Professional journalists, including our friends at the Globe and Mail, almost universally share certain traits: they are dogged seekers of truth, can separate fact from opinion, and instinctively follow a good story wherever it leads. Also, almost none of them write their own headlines.
That job falls to an editor tasked with highlighting the story’s most clickable elements and turning them into traffic-inducing headlines that shape many more perceptions than the article’s substance can ever fully reach. It’s only Wednesday and this week has already delivered 3 headlines we find misleading and worth correcting even as the substance in 2 of those articles reflected positively on BlackBerry.
We have requested that each publication update their headlines with facts and remain hopeful they will. While we are waiting, we also felt compelled to use all the tools at our disposal to correct the record.
- This first headline points to an ongoing challenge for BlackBerry as we pivot from device-maker to provider of software that secures enterprise communication and collaboration; between people and increasingly the growing universe of networked end-points that we collectively call the “Enterprise of Things”. We have been very open about the fact that BlackBerry no longer makes phones, though we have licensed our designs to select partners who continue to manufacture handsets that proudly display our brand and are secured with our software.
- The headline indicates the story is about the future of BlackBerry Ltd., while the article itself is a straightforward Q&A with an executive from one of our partners and well-focused on the handsets they manufacture, market, and sell.
- A far more accurate headline (and the difference is material, not subtle) might read:
- “The Future of BlackBerry Devices: An Interview with Steve Cistulli”
The Globe and Mail
- We took issue here with both the headline and body because they were driving a false narrative: The decision by the Canadian Federal government to support multiple devices and handset operating systems indicates that the end is near for BlackBerry. End of what?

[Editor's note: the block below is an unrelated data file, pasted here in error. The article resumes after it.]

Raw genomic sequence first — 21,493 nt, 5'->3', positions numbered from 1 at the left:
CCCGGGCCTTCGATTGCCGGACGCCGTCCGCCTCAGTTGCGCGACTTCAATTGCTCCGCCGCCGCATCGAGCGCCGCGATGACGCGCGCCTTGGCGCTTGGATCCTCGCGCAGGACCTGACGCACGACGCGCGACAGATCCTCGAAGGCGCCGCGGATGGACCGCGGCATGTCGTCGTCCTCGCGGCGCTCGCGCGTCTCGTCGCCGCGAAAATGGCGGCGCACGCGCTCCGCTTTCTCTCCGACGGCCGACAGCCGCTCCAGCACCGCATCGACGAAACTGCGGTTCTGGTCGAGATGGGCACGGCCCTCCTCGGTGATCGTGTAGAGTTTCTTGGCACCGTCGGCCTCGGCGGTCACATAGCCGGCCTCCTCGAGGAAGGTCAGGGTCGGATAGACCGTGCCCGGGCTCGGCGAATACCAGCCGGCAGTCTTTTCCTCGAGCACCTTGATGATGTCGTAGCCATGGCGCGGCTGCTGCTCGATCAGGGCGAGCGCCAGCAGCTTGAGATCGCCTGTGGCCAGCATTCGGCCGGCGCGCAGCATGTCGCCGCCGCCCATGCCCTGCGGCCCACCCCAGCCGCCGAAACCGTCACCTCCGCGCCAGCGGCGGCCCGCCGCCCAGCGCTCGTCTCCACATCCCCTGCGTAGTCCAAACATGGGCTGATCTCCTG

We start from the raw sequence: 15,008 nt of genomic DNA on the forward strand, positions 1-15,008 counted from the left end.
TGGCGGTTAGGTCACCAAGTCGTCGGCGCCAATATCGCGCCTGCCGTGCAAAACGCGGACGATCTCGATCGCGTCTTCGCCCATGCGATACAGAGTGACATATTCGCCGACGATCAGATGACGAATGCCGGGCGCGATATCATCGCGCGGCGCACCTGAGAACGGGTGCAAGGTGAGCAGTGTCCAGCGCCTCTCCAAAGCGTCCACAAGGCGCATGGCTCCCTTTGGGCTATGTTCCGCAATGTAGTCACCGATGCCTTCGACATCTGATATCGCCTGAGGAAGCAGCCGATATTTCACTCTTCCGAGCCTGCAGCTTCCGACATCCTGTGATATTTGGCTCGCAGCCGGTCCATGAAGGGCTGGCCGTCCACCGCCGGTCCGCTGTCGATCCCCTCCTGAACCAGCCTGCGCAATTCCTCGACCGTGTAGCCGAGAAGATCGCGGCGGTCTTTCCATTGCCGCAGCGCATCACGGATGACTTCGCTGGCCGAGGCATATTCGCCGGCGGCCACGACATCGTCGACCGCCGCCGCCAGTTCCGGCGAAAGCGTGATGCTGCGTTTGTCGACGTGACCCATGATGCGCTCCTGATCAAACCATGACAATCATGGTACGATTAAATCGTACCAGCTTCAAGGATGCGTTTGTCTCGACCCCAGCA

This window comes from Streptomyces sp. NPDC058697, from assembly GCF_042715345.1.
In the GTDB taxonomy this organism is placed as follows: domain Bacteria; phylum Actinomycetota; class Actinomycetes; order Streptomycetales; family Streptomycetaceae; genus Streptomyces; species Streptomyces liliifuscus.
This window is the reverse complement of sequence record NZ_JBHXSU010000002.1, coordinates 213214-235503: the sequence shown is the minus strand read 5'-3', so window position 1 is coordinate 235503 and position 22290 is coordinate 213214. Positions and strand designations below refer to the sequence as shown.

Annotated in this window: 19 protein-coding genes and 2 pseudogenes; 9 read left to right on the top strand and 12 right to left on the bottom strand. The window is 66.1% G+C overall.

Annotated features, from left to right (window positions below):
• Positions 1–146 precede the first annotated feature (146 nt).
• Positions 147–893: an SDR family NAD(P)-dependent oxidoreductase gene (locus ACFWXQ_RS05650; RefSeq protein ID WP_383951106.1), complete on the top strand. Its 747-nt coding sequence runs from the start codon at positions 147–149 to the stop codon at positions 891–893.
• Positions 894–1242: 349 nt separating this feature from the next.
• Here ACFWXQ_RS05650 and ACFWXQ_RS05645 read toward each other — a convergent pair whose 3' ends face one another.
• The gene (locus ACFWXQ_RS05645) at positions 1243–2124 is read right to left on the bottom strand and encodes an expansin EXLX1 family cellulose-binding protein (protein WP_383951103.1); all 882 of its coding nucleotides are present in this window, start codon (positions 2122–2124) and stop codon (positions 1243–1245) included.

- We no longer make phones, but that is old news.
- Our relationship with the government is actually growing. In fact, any sanctioned device a federal employee uses for government business will be running BlackBerry software to secure their communications channels.
- As we see it, BlackBerry is just getting started.
- We provided the reporter (and his competitors) with a written statement challenging this false narrative and asked that the story be updated with our comments.
- Following consultations with his editors, the decision was made to stand by the story as is, and that is their right.
- As is our right, we have submitted a letter to the editor that we expect The Globe to publish in the coming days, at which point we will update this post with the letter’s full text.
- The final questionable headline leads a very favorable story that came following the distribution of our clarifying statement to the Globe. In this instance, the substance of the story is favorable for BlackBerry and quite effective in rebutting the original Globe story. However…the headline simply isn’t accurate. We certainly are being aggressive in countering the Globe’s narrative (this post being an obvious case in point), but the fact is that Shared Services Canada has not selected Android and iOS devices.